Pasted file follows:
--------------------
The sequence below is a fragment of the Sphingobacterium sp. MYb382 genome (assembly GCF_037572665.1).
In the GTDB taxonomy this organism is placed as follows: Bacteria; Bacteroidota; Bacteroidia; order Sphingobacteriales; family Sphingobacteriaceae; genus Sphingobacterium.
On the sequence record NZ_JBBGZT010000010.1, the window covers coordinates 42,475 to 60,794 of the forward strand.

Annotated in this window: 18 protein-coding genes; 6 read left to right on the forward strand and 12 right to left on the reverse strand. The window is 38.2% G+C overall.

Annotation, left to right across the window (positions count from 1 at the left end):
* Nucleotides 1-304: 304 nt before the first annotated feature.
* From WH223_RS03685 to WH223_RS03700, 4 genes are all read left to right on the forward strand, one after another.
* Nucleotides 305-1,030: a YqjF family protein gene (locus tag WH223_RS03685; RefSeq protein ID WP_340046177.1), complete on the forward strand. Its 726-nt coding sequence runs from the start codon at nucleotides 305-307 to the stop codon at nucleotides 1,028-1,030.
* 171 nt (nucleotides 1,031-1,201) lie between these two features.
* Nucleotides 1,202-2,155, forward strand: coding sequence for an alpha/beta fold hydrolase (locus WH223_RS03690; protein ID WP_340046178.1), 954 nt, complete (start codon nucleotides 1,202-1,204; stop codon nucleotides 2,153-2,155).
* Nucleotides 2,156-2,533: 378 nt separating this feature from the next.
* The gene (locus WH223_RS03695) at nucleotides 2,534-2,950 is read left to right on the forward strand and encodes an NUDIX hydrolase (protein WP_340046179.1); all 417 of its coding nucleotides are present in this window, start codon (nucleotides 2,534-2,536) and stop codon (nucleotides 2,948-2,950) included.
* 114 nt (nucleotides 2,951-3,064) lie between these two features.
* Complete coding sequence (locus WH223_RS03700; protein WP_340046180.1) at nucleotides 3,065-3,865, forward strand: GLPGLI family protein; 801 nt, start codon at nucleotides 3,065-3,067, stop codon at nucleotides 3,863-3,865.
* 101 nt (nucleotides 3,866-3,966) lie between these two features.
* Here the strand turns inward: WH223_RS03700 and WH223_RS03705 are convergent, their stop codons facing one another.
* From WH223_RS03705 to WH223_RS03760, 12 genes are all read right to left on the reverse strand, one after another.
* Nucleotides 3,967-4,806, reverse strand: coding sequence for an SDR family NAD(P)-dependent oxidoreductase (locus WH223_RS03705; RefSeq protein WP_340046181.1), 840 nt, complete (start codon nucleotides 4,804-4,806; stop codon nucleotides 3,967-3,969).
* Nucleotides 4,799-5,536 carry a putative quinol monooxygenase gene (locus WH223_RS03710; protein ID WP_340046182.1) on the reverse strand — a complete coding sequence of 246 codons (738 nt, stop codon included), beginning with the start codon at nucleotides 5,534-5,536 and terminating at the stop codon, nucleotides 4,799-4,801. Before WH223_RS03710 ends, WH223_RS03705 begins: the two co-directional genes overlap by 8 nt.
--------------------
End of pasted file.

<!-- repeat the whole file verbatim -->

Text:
The sequence below is a fragment of the Sphingobacterium sp. MYb382 genome (assembly GCF_037572665.1).
In the GTDB taxonomy this organism is placed as follows: Bacteria; Bacteroidota; Bacteroidia; order Sphingobacteriales; family Sphingobacteriaceae; genus Sphingobacterium.
On the sequence record NZ_JBBGZT010000010.1, the window covers coordinates 42,475 to 60,794 of the forward strand.

Annotated in this window: 18 protein-coding genes; 6 read left to right on the forward strand and 12 right to left on the reverse strand. The window is 38.2% G+C overall.

Annotation, left to right across the window (positions count from 1 at the left end):
* Nucleotides 1-304: 304 nt before the first annotated feature.
* From WH223_RS03685 to WH223_RS03700, 4 genes are all read left to right on the forward strand, one after another.
* Nucleotides 305-1,030: a YqjF family protein gene (locus tag WH223_RS03685; RefSeq protein ID WP_340046177.1), complete on the forward strand. Its 726-nt coding sequence runs from the start codon at nucleotides 305-307 to the stop codon at nucleotides 1,028-1,030.
* 171 nt (nucleotides 1,031-1,201) lie between these two features.
* Nucleotides 1,202-2,155, forward strand: coding sequence for an alpha/beta fold hydrolase (locus WH223_RS03690; protein ID WP_340046178.1), 954 nt, complete (start codon nucleotides 1,202-1,204; stop codon nucleotides 2,153-2,155).
* Nucleotides 2,156-2,533: 378 nt separating this feature from the next.
* The gene (locus WH223_RS03695) at nucleotides 2,534-2,950 is read left to right on the forward strand and encodes an NUDIX hydrolase (protein WP_340046179.1); all 417 of its coding nucleotides are present in this window, start codon (nucleotides 2,534-2,536) and stop codon (nucleotides 2,948-2,950) included.
* 114 nt (nucleotides 2,951-3,064) lie between these two features.
* Complete coding sequence (locus WH223_RS03700; protein WP_340046180.1) at nucleotides 3,065-3,865, forward strand: GLPGLI family protein; 801 nt, start codon at nucleotides 3,065-3,067, stop codon at nucleotides 3,863-3,865.
* 101 nt (nucleotides 3,866-3,966) lie between these two features.
* Here the strand turns inward: WH223_RS03700 and WH223_RS03705 are convergent, their stop codons facing one another.
* From WH223_RS03705 to WH223_RS03760, 12 genes are all read right to left on the reverse strand, one after another.
* Nucleotides 3,967-4,806, reverse strand: coding sequence for an SDR family NAD(P)-dependent oxidoreductase (locus WH223_RS03705; RefSeq protein WP_340046181.1), 840 nt, complete (start codon nucleotides 4,804-4,806; stop codon nucleotides 3,967-3,969).
* Nucleotides 4,799-5,536 carry a putative quinol monooxygenase gene (locus WH223_RS03710; protein ID WP_340046182.1) on the reverse strand — a complete coding sequence of 246 codons (738 nt, stop codon included), beginning with the start codon at nucleotides 5,534-5,536 and terminating at the stop codon, nucleotides 4,799-4,801. Before WH223_RS03710 ends, WH223_RS03705 begins: the two co-directional genes overlap by 8 nt.